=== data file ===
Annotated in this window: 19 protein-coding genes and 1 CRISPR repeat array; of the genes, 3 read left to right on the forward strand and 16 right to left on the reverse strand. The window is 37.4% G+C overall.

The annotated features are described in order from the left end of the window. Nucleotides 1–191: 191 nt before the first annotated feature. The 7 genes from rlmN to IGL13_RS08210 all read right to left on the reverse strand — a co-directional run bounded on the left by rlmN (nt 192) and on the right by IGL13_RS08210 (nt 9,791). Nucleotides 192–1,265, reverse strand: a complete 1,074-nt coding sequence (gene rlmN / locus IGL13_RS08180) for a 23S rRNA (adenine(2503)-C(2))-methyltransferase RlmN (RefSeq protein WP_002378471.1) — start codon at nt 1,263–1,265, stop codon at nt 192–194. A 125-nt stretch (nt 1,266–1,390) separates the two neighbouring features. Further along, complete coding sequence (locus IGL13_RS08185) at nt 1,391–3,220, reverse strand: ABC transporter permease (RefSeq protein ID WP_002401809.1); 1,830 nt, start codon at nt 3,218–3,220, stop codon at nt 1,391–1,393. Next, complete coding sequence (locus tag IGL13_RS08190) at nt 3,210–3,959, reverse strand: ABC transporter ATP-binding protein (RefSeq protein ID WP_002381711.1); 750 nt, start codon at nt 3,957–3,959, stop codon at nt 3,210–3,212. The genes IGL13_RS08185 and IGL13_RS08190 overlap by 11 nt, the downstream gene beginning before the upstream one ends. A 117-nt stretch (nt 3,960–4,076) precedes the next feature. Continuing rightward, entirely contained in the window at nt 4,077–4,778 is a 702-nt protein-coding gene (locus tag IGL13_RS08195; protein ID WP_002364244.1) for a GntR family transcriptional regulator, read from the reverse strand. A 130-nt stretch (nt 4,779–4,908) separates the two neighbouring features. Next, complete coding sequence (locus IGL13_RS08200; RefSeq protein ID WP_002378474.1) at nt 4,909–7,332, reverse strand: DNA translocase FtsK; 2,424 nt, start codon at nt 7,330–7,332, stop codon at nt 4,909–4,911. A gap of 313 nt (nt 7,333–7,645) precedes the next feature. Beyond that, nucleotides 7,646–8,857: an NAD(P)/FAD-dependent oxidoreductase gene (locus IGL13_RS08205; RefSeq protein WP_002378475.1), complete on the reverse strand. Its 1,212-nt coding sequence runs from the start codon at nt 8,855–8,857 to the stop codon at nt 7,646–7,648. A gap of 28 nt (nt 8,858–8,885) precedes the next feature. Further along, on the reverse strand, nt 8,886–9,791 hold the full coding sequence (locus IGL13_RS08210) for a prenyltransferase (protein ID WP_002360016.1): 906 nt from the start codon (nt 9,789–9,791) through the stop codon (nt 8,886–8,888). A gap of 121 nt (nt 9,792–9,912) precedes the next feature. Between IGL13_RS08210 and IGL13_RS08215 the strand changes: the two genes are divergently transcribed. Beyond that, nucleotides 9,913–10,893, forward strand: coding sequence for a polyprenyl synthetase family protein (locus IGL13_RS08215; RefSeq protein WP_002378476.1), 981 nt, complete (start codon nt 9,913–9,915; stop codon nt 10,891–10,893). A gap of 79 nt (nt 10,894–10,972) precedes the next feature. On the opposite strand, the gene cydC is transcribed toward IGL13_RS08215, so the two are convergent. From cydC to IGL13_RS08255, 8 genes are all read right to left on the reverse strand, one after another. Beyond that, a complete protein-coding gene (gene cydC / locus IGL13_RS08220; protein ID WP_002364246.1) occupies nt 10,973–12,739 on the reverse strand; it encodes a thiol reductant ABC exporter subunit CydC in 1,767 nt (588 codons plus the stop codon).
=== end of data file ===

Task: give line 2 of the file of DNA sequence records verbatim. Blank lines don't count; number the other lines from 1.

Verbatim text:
The annotated features are described in order from the left end of the window. Nucleotides 1–191: 191 nt before the first annotated feature. The 7 genes from rlmN to IGL13_RS08210 all read right to left on the reverse strand — a co-directional run bounded on the left by rlmN (nt 192) and on the right by IGL13_RS08210 (nt 9,791). Nucleotides 192–1,265, reverse strand: a complete 1,074-nt coding sequence (gene rlmN / locus IGL13_RS08180) for a 23S rRNA (adenine(2503)-C(2))-methyltransferase RlmN (RefSeq protein WP_002378471.1) — start codon at nt 1,263–1,265, stop codon at nt 192–194. A 125-nt stretch (nt 1,266–1,390) separates the two neighbouring features. Further along, complete coding sequence (locus IGL13_RS08185) at nt 1,391–3,220, reverse strand: ABC transporter permease (RefSeq protein ID WP_002401809.1); 1,830 nt, start codon at nt 3,218–3,220, stop codon at nt 1,391–1,393. Next, complete coding sequence (locus tag IGL13_RS08190) at nt 3,210–3,959, reverse strand: ABC transporter ATP-binding protein (RefSeq protein ID WP_002381711.1); 750 nt, start codon at nt 3,957–3,959, stop codon at nt 3,210–3,212. The genes IGL13_RS08185 and IGL13_RS08190 overlap by 11 nt, the downstream gene beginning before the upstream one ends. A 117-nt stretch (nt 3,960–4,076) precedes the next feature. Continuing rightward, entirely contained in the window at nt 4,077–4,778 is a 702-nt protein-coding gene (locus tag IGL13_RS08195; protein ID WP_002364244.1) for a GntR family transcriptional regulator, read from the reverse strand. A 130-nt stretch (nt 4,779–4,908) separates the two neighbouring features. Next, complete coding sequence (locus IGL13_RS08200; RefSeq protein ID WP_002378474.1) at nt 4,909–7,332, reverse strand: DNA translocase FtsK; 2,424 nt, start codon at nt 7,330–7,332, stop codon at nt 4,909–4,911. A gap of 313 nt (nt 7,333–7,645) precedes the next feature. Beyond that, nucleotides 7,646–8,857: an NAD(P)/FAD-dependent oxidoreductase gene (locus IGL13_RS08205; RefSeq protein WP_002378475.1), complete on the reverse strand. Its 1,212-nt coding sequence runs from the start codon at nt 8,855–8,857 to the stop codon at nt 7,646–7,648. A gap of 28 nt (nt 8,858–8,885) precedes the next feature. Further along, on the reverse strand, nt 8,886–9,791 hold the full coding sequence (locus IGL13_RS08210) for a prenyltransferase (protein ID WP_002360016.1): 906 nt from the start codon (nt 9,789–9,791) through the stop codon (nt 8,886–8,888). A gap of 121 nt (nt 9,792–9,912) precedes the next feature. Between IGL13_RS08210 and IGL13_RS08215 the strand changes: the two genes are divergently transcribed. Beyond that, nucleotides 9,913–10,893, forward strand: coding sequence for a polyprenyl synthetase family protein (locus IGL13_RS08215; RefSeq protein WP_002378476.1), 981 nt, complete (start codon nt 9,913–9,915; stop codon nt 10,891–10,893). A gap of 79 nt (nt 10,894–10,972) precedes the next feature. On the opposite strand, the gene cydC is transcribed toward IGL13_RS08215, so the two are convergent. From cydC to IGL13_RS08255, 8 genes are all read right to left on the reverse strand, one after another. Beyond that, a complete protein-coding gene (gene cydC / locus IGL13_RS08220; protein ID WP_002364246.1) occupies nt 10,973–12,739 on the reverse strand; it encodes a thiol reductant ABC exporter subunit CydC in 1,767 nt (588 codons plus the stop codon).